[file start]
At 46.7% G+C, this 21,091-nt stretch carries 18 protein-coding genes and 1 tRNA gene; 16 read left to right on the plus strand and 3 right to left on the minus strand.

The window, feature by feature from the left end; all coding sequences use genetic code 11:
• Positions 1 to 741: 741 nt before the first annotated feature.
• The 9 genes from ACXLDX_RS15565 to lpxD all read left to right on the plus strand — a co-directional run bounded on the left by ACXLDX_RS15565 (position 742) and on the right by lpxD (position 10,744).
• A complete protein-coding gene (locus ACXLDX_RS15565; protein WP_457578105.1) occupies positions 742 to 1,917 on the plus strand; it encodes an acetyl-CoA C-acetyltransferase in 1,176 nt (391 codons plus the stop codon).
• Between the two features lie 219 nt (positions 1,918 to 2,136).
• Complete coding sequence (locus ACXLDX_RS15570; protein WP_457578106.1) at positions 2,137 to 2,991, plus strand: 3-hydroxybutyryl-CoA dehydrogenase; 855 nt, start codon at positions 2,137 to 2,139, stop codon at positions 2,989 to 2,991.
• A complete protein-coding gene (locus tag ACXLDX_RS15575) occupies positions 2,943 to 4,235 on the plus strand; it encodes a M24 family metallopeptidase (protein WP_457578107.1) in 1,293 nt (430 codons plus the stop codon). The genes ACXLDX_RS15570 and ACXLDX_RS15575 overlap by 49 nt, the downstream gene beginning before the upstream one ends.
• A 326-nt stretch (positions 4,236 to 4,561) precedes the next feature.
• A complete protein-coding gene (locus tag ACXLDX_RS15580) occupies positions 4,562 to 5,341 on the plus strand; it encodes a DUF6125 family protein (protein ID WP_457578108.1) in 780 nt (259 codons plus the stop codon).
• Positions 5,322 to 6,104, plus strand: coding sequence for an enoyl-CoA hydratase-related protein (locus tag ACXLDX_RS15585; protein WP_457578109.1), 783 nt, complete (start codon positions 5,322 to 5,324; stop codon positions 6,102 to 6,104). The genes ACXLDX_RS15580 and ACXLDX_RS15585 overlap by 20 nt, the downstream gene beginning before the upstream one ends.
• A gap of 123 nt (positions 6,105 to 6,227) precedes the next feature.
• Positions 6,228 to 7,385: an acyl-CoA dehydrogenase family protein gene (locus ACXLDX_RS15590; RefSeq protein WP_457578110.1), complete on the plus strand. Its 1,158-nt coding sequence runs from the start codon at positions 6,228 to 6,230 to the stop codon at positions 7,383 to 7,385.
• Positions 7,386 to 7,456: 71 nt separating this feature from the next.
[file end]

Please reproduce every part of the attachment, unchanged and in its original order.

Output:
At 46.7% G+C, this 21,091-nt stretch carries 18 protein-coding genes and 1 tRNA gene; 16 read left to right on the plus strand and 3 right to left on the minus strand.

The window, feature by feature from the left end; all coding sequences use genetic code 11:
• Positions 1 to 741: 741 nt before the first annotated feature.
• The 9 genes from ACXLDX_RS15565 to lpxD all read left to right on the plus strand — a co-directional run bounded on the left by ACXLDX_RS15565 (position 742) and on the right by lpxD (position 10,744).
• A complete protein-coding gene (locus ACXLDX_RS15565; protein WP_457578105.1) occupies positions 742 to 1,917 on the plus strand; it encodes an acetyl-CoA C-acetyltransferase in 1,176 nt (391 codons plus the stop codon).
• Between the two features lie 219 nt (positions 1,918 to 2,136).
• Complete coding sequence (locus ACXLDX_RS15570; protein WP_457578106.1) at positions 2,137 to 2,991, plus strand: 3-hydroxybutyryl-CoA dehydrogenase; 855 nt, start codon at positions 2,137 to 2,139, stop codon at positions 2,989 to 2,991.
• A complete protein-coding gene (locus tag ACXLDX_RS15575) occupies positions 2,943 to 4,235 on the plus strand; it encodes a M24 family metallopeptidase (protein WP_457578107.1) in 1,293 nt (430 codons plus the stop codon). The genes ACXLDX_RS15570 and ACXLDX_RS15575 overlap by 49 nt, the downstream gene beginning before the upstream one ends.
• A 326-nt stretch (positions 4,236 to 4,561) precedes the next feature.
• A complete protein-coding gene (locus tag ACXLDX_RS15580) occupies positions 4,562 to 5,341 on the plus strand; it encodes a DUF6125 family protein (protein ID WP_457578108.1) in 780 nt (259 codons plus the stop codon).
• Positions 5,322 to 6,104, plus strand: coding sequence for an enoyl-CoA hydratase-related protein (locus tag ACXLDX_RS15585; protein WP_457578109.1), 783 nt, complete (start codon positions 5,322 to 5,324; stop codon positions 6,102 to 6,104). The genes ACXLDX_RS15580 and ACXLDX_RS15585 overlap by 20 nt, the downstream gene beginning before the upstream one ends.
• A gap of 123 nt (positions 6,105 to 6,227) precedes the next feature.
• Positions 6,228 to 7,385: an acyl-CoA dehydrogenase family protein gene (locus ACXLDX_RS15590; RefSeq protein WP_457578110.1), complete on the plus strand. Its 1,158-nt coding sequence runs from the start codon at positions 6,228 to 6,230 to the stop codon at positions 7,383 to 7,385.
• Positions 7,386 to 7,456: 71 nt separating this feature from the next.